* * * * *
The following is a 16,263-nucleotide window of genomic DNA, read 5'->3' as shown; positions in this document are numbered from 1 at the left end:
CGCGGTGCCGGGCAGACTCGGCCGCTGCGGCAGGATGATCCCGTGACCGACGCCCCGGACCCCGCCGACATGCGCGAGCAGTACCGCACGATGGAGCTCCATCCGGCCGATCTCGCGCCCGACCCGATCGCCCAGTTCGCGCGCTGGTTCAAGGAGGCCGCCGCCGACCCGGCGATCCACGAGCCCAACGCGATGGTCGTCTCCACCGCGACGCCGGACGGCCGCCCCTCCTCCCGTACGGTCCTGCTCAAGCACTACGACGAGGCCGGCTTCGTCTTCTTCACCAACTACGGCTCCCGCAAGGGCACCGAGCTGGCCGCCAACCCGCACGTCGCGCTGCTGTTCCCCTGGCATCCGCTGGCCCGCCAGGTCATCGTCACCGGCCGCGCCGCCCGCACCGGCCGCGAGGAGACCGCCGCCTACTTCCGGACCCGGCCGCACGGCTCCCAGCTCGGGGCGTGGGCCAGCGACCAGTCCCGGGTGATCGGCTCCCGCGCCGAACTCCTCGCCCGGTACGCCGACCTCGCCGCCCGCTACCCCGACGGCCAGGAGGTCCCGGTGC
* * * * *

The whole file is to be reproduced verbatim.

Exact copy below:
The following is a 16,263-nucleotide window of genomic DNA, read 5'->3' as shown; positions in this document are numbered from 1 at the left end:
CGCGGTGCCGGGCAGACTCGGCCGCTGCGGCAGGATGATCCCGTGACCGACGCCCCGGACCCCGCCGACATGCGCGAGCAGTACCGCACGATGGAGCTCCATCCGGCCGATCTCGCGCCCGACCCGATCGCCCAGTTCGCGCGCTGGTTCAAGGAGGCCGCCGCCGACCCGGCGATCCACGAGCCCAACGCGATGGTCGTCTCCACCGCGACGCCGGACGGCCGCCCCTCCTCCCGTACGGTCCTGCTCAAGCACTACGACGAGGCCGGCTTCGTCTTCTTCACCAACTACGGCTCCCGCAAGGGCACCGAGCTGGCCGCCAACCCGCACGTCGCGCTGCTGTTCCCCTGGCATCCGCTGGCCCGCCAGGTCATCGTCACCGGCCGCGCCGCCCGCACCGGCCGCGAGGAGACCGCCGCCTACTTCCGGACCCGGCCGCACGGCTCCCAGCTCGGGGCGTGGGCCAGCGACCAGTCCCGGGTGATCGGCTCCCGCGCCGAACTCCTCGCCCGGTACGCCGACCTCGCCGCCCGCTACCCCGACGGCCAGGAGGTCCCGGTGC